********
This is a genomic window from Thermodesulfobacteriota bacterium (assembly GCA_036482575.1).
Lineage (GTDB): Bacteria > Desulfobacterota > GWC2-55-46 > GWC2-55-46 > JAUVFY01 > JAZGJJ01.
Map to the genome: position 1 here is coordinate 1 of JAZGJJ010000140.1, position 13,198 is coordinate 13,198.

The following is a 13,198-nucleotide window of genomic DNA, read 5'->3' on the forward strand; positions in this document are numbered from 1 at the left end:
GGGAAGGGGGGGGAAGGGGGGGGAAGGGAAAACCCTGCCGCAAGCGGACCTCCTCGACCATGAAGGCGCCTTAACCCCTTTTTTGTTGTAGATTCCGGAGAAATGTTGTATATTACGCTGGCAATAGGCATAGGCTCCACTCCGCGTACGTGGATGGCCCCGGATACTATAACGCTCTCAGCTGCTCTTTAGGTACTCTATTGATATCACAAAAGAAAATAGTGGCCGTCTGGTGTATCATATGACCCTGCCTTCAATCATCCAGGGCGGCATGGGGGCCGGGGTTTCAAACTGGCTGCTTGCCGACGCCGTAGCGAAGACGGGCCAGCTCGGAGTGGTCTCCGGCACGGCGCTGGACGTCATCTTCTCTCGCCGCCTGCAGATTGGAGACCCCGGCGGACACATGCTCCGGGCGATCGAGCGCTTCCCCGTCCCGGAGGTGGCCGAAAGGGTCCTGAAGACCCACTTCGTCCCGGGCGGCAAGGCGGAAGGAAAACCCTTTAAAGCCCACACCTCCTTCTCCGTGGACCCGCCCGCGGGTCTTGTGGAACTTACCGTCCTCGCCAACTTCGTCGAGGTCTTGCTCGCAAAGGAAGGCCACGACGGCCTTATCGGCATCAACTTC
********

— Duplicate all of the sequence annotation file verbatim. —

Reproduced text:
This is a genomic window from Thermodesulfobacteriota bacterium (assembly GCA_036482575.1).
Lineage (GTDB): Bacteria > Desulfobacterota > GWC2-55-46 > GWC2-55-46 > JAUVFY01 > JAZGJJ01.
Map to the genome: position 1 here is coordinate 1 of JAZGJJ010000140.1, position 13,198 is coordinate 13,198.

The following is a 13,198-nucleotide window of genomic DNA, read 5'->3' on the forward strand; positions in this document are numbered from 1 at the left end:
GGGAAGGGGGGGGAAGGGGGGGGAAGGGAAAACCCTGCCGCAAGCGGACCTCCTCGACCATGAAGGCGCCTTAACCCCTTTTTTGTTGTAGATTCCGGAGAAATGTTGTATATTACGCTGGCAATAGGCATAGGCTCCACTCCGCGTACGTGGATGGCCCCGGATACTATAACGCTCTCAGCTGCTCTTTAGGTACTCTATTGATATCACAAAAGAAAATAGTGGCCGTCTGGTGTATCATATGACCCTGCCTTCAATCATCCAGGGCGGCATGGGGGCCGGGGTTTCAAACTGGCTGCTTGCCGACGCCGTAGCGAAGACGGGCCAGCTCGGAGTGGTCTCCGGCACGGCGCTGGACGTCATCTTCTCTCGCCGCCTGCAGATTGGAGACCCCGGCGGACACATGCTCCGGGCGATCGAGCGCTTCCCCGTCCCGGAGGTGGCCGAAAGGGTCCTGAAGACCCACTTCGTCCCGGGCGGCAAGGCGGAAGGAAAACCCTTTAAAGCCCACACCTCCTTCTCCGTGGACCCGCCCGCGGGTCTTGTGGAACTTACCGTCCTCGCCAACTTCGTCGAGGTCTTGCTCGCAAAGGAAGGCCACGACGGCCTTATCGGCATCAACTTC